Widespread adoption and innovation will be reliant on the development of applications and IoT-enabled devices and systems. 5G’s potential is significantly more expansive and innovative than just what our smart phone runs on, and we’ll see that reality as new applications and solutions are developed.

The pandemic has changed so many things about the way we behave. One of them of course, is how we work and how we communicate in our work. How do you think your innovation might be able to address the new needs that have arisen as a result of the pandemic?

Absolutely — the pandemic has fundamentally changed the nature of work for most industries and positions. I don’t anticipate we’ll ever return to the working conditions we were accustomed to pre-pandemic. I think the work from anywhere movement will take real hold after 2021 and create new dynamics for companies and employees across the world.

This year, a lot of our customers turned to us when their workforces seemingly became remote overnight and their contact center traffic increased astronomically. Fortunately, with industry-leading communications infrastructure solutions like our Session Border Controller, we’ve been able to help customers maintain secure, reliable communications across their networks.

Fantastic. Here is the main question of our interview. What are your “5 Things I Wish Someone Told Me Before I Started” and why? (Please share a story or example for each.)

  • Don’t sweat the small stuff

In any given moment there are hundreds of things going on that are going to happen if you do something or not. I learned that you need to let go and not try to control everything. I empower people around me to make decisions. It’s important to build a solid team that trusts each other to handle issues and drives resolution, so that everything doesn’t need to get escalated to you.

  • The stakes get higher, but that makes it more interesting

When I first started my career, I only had to worry about myself. Did I have a plan to meet my sales targets? Was I executing on that plan? I always put a lot of pressure on myself to succeed and deliver on what was expected of me. As I progressed in my career, I had to start dealing with decisions that impact other people or other parts of a business. There are bigger consequences that impact lots of things around you as you move into management roles. It’s like moving from playing checkers to playing chess.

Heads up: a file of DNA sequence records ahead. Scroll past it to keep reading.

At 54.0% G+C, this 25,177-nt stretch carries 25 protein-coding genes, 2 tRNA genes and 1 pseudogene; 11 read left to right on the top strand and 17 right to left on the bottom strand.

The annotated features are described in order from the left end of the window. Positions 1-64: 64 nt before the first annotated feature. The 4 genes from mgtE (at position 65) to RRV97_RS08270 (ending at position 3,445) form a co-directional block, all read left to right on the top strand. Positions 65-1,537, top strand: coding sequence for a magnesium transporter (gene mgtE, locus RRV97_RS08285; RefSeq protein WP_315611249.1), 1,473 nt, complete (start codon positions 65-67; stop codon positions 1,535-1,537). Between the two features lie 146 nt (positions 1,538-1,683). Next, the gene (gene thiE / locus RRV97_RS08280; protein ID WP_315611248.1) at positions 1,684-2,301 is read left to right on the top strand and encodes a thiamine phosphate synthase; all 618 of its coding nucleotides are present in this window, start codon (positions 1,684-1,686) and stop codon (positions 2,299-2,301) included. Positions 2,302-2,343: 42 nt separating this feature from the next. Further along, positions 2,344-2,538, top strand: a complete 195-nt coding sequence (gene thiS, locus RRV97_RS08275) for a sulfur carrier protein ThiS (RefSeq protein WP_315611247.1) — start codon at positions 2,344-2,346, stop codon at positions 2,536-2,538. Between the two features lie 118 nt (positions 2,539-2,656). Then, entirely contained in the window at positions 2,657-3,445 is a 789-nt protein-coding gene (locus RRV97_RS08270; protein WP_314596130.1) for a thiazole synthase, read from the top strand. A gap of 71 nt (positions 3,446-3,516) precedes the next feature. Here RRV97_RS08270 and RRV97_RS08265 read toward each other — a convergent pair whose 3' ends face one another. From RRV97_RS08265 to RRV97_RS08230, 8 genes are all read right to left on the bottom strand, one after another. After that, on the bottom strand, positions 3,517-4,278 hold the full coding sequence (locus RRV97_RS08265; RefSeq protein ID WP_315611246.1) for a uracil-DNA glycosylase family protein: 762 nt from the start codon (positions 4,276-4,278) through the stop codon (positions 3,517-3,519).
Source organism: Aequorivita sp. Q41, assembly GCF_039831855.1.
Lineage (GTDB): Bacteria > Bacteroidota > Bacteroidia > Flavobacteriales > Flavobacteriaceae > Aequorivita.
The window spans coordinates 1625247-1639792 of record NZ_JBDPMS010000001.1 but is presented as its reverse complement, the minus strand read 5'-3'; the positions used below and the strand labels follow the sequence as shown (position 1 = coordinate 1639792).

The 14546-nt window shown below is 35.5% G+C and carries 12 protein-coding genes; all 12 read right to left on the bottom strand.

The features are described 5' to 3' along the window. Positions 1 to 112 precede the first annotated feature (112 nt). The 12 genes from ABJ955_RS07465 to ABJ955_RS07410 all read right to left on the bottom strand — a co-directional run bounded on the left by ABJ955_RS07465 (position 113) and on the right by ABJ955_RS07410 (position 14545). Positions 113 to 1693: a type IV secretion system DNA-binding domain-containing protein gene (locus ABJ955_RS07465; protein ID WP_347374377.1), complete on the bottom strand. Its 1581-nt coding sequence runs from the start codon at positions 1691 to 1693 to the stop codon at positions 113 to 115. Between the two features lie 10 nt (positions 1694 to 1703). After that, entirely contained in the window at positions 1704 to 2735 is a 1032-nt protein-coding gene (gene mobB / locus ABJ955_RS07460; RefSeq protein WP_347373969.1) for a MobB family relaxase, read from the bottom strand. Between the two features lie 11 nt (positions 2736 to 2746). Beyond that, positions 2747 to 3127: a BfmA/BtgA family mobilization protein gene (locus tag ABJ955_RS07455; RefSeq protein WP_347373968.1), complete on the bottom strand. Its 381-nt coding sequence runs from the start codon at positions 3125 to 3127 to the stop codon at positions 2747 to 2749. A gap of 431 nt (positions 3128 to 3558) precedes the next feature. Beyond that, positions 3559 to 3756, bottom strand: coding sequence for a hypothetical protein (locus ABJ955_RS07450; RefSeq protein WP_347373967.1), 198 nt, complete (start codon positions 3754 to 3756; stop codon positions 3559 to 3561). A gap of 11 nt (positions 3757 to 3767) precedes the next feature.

• Decide early what you want to stand for (be known for) — what is your brand?

Your brand can evolve over time, but at its core, mine always stayed the same. It started out as someone who will deliver on what is expected of me. It has evolved over the years to be someone who will deliver what is expected of me, regardless of the obstacles, in an aware and empathetic way.

  • Business travel isn’t going to be as glamorous as you think

People love to say that I’m lucky I get to travel as much as I do, and in a way they are right. But it’s not all glitz and glamor. I have spent more time in airports dealing with cancelled or delayed flights than I care to admit, have been sat in many middle seats, and gotten to many hotels that look nothing like their websites. For me though, the worst part is that regardless of how well technology can keep us connected, it is really difficult to be away from family.

  • Perception is reality

Just because you see something a certain way, it doesn’t mean others will. It takes work to shape the perception of others through good communication and your actions.

You are a person of great influence. If you could inspire a movement that would bring the most amount of good to the most amount of people, what would that be? You never know what your idea can trigger!

I would inspire a movement of self-reflection. We innovate and grow personally, professionally and even as a larger society when we stop and question ourselves. Ask yourself why you do things the way you do them; why you make the choices you do; feel the way you do. Question your assumptions and the actions you make off them. That’s how we can make true change for the better.

How can our readers further follow your work online?

Follow the Oracle Communications Blog to learn more about all the exciting work that we’re doing in the industry and feel free to follow me on LinkedIn if you’d like to connect. Also, be sure to follow Oracle Communications on Twitter, LinkedIn, and Facebook for our latest updates.

Thank you so much for the time you spent doing this interview. This was very inspirational, and we wish you continued success.